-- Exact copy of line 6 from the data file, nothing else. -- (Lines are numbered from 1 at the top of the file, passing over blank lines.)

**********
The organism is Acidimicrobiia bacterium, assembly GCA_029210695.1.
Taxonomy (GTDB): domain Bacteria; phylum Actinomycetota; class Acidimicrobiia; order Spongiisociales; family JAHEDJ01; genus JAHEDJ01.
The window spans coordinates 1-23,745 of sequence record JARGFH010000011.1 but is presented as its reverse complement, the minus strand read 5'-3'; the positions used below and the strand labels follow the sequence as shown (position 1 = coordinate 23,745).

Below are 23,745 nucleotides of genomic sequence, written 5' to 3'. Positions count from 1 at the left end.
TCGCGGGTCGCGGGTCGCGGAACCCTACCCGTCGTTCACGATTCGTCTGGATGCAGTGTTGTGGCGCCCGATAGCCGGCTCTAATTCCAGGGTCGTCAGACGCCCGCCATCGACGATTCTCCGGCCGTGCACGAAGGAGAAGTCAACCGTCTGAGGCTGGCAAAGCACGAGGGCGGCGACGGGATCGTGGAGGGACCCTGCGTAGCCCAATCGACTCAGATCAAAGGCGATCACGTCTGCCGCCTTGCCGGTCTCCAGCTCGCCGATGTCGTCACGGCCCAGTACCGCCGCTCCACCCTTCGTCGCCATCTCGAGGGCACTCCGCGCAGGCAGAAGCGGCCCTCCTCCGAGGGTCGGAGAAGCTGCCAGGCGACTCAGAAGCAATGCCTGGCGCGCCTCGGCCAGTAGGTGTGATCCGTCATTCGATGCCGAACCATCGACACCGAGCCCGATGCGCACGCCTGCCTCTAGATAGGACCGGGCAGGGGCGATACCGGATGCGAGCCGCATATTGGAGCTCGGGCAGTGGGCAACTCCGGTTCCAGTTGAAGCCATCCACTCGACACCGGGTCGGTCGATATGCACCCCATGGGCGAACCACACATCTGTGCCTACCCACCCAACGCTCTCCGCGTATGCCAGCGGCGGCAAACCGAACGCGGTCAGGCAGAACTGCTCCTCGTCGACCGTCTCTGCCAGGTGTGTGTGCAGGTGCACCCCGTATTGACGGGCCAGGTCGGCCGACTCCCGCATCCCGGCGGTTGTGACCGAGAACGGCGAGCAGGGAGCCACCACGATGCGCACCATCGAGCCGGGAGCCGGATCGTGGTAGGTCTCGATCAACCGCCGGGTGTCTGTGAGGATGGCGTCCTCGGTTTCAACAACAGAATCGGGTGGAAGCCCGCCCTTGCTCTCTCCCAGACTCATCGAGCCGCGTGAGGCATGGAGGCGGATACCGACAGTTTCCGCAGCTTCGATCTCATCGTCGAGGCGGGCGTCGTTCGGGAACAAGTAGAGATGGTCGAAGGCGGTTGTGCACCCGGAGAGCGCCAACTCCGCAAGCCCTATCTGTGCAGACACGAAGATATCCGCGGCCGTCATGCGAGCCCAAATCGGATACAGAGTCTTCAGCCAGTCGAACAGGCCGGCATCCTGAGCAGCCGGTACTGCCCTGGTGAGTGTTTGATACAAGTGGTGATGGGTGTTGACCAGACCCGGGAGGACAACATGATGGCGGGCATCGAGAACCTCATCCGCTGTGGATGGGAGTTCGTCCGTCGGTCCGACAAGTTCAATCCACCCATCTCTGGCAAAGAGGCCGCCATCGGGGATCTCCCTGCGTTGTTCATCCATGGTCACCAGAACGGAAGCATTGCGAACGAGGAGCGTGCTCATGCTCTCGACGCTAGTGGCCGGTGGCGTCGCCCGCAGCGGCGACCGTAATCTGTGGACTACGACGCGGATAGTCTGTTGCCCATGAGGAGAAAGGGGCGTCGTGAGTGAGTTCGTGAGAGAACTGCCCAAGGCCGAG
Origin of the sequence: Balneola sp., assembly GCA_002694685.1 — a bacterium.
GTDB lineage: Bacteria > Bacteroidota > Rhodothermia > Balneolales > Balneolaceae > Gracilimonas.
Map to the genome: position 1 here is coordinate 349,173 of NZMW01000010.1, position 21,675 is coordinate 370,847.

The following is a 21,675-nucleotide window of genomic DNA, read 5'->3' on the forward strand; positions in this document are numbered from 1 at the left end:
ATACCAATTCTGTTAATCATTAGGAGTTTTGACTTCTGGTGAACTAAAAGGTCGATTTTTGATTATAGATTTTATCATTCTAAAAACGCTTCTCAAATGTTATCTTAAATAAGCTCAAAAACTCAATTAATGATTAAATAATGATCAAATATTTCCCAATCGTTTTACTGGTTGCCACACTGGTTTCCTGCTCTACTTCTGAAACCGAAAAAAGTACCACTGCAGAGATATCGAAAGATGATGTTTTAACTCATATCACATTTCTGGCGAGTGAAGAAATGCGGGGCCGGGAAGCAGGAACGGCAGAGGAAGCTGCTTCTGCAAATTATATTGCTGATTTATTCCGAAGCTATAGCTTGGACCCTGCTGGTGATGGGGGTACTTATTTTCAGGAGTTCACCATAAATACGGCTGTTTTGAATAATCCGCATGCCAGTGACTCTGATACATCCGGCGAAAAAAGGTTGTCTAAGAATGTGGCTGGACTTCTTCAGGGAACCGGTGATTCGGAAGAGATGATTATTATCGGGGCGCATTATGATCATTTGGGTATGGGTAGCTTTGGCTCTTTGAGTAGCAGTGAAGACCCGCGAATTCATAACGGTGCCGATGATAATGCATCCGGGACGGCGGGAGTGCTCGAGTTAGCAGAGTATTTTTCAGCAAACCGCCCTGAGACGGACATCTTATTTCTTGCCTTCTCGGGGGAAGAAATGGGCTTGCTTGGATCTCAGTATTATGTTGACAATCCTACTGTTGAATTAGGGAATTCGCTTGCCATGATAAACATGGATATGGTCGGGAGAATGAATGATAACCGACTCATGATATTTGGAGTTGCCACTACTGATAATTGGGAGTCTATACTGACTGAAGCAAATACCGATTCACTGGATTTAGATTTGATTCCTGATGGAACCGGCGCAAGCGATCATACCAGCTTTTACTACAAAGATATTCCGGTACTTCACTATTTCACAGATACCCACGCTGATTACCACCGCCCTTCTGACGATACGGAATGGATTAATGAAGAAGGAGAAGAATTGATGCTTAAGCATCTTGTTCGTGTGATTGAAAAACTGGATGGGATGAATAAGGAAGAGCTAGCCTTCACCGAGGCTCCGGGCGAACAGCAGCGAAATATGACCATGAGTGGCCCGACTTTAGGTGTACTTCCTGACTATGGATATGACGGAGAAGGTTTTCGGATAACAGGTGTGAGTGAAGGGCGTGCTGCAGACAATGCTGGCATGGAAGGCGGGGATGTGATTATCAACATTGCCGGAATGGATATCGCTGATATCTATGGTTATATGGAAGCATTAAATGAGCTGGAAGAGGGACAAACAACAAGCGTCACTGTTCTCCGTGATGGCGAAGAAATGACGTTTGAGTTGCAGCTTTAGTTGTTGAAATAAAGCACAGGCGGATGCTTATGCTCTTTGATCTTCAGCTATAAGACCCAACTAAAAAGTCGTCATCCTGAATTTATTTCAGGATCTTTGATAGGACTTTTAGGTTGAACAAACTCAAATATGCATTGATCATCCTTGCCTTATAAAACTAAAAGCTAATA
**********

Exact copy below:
Origin of the sequence: Balneola sp., assembly GCA_002694685.1 — a bacterium.